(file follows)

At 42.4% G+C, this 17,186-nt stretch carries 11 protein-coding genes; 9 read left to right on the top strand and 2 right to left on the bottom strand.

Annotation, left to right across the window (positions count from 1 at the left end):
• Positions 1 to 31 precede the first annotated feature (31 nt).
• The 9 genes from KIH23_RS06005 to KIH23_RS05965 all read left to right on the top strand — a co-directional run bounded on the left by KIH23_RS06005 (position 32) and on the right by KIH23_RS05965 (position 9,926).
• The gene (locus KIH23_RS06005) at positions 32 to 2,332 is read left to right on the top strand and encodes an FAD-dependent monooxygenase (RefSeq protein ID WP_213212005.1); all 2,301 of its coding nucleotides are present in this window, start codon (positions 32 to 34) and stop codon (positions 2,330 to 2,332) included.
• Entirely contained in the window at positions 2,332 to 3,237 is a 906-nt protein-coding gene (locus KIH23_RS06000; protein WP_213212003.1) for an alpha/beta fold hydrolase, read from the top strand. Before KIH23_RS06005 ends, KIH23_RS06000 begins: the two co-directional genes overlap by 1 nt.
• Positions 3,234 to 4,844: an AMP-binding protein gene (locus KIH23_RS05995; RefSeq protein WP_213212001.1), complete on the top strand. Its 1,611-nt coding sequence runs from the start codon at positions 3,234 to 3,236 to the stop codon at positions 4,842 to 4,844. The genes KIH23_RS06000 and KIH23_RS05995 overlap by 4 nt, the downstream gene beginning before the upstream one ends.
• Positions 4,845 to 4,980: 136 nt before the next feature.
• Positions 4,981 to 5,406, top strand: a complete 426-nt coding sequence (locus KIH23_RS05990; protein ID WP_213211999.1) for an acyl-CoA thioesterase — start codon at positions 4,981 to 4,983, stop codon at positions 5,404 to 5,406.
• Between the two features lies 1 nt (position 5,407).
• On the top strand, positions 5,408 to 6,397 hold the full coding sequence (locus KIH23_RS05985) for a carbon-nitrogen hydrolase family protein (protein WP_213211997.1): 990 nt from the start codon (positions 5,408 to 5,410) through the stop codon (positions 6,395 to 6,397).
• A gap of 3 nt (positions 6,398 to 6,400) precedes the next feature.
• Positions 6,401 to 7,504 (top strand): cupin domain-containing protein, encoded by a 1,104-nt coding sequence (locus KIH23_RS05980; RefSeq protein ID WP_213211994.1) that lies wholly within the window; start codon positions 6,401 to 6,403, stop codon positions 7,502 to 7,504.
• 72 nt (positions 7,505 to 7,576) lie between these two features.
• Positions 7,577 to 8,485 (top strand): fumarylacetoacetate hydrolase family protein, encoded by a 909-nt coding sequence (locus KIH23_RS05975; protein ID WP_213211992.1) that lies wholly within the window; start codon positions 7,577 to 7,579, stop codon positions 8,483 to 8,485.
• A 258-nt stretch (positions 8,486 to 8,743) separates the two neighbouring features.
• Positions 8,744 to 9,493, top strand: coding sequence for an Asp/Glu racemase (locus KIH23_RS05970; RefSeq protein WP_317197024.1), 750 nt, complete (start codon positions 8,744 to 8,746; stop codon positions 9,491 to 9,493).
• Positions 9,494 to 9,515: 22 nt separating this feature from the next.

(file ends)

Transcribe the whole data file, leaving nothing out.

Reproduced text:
At 42.4% G+C, this 17,186-nt stretch carries 11 protein-coding genes; 9 read left to right on the top strand and 2 right to left on the bottom strand.

Annotation, left to right across the window (positions count from 1 at the left end):
• Positions 1 to 31 precede the first annotated feature (31 nt).
• The 9 genes from KIH23_RS06005 to KIH23_RS05965 all read left to right on the top strand — a co-directional run bounded on the left by KIH23_RS06005 (position 32) and on the right by KIH23_RS05965 (position 9,926).
• The gene (locus KIH23_RS06005) at positions 32 to 2,332 is read left to right on the top strand and encodes an FAD-dependent monooxygenase (RefSeq protein ID WP_213212005.1); all 2,301 of its coding nucleotides are present in this window, start codon (positions 32 to 34) and stop codon (positions 2,330 to 2,332) included.
• Entirely contained in the window at positions 2,332 to 3,237 is a 906-nt protein-coding gene (locus KIH23_RS06000; protein WP_213212003.1) for an alpha/beta fold hydrolase, read from the top strand. Before KIH23_RS06005 ends, KIH23_RS06000 begins: the two co-directional genes overlap by 1 nt.
• Positions 3,234 to 4,844: an AMP-binding protein gene (locus KIH23_RS05995; RefSeq protein WP_213212001.1), complete on the top strand. Its 1,611-nt coding sequence runs from the start codon at positions 3,234 to 3,236 to the stop codon at positions 4,842 to 4,844. The genes KIH23_RS06000 and KIH23_RS05995 overlap by 4 nt, the downstream gene beginning before the upstream one ends.
• Positions 4,845 to 4,980: 136 nt before the next feature.
• Positions 4,981 to 5,406, top strand: a complete 426-nt coding sequence (locus KIH23_RS05990; protein ID WP_213211999.1) for an acyl-CoA thioesterase — start codon at positions 4,981 to 4,983, stop codon at positions 5,404 to 5,406.
• Between the two features lies 1 nt (position 5,407).
• On the top strand, positions 5,408 to 6,397 hold the full coding sequence (locus KIH23_RS05985) for a carbon-nitrogen hydrolase family protein (protein WP_213211997.1): 990 nt from the start codon (positions 5,408 to 5,410) through the stop codon (positions 6,395 to 6,397).
• A gap of 3 nt (positions 6,398 to 6,400) precedes the next feature.
• Positions 6,401 to 7,504 (top strand): cupin domain-containing protein, encoded by a 1,104-nt coding sequence (locus KIH23_RS05980; RefSeq protein ID WP_213211994.1) that lies wholly within the window; start codon positions 6,401 to 6,403, stop codon positions 7,502 to 7,504.
• 72 nt (positions 7,505 to 7,576) lie between these two features.
• Positions 7,577 to 8,485 (top strand): fumarylacetoacetate hydrolase family protein, encoded by a 909-nt coding sequence (locus KIH23_RS05975; protein ID WP_213211992.1) that lies wholly within the window; start codon positions 7,577 to 7,579, stop codon positions 8,483 to 8,485.
• A 258-nt stretch (positions 8,486 to 8,743) separates the two neighbouring features.
• Positions 8,744 to 9,493, top strand: coding sequence for an Asp/Glu racemase (locus KIH23_RS05970; RefSeq protein WP_317197024.1), 750 nt, complete (start codon positions 8,744 to 8,746; stop codon positions 9,491 to 9,493).
• Positions 9,494 to 9,515: 22 nt separating this feature from the next.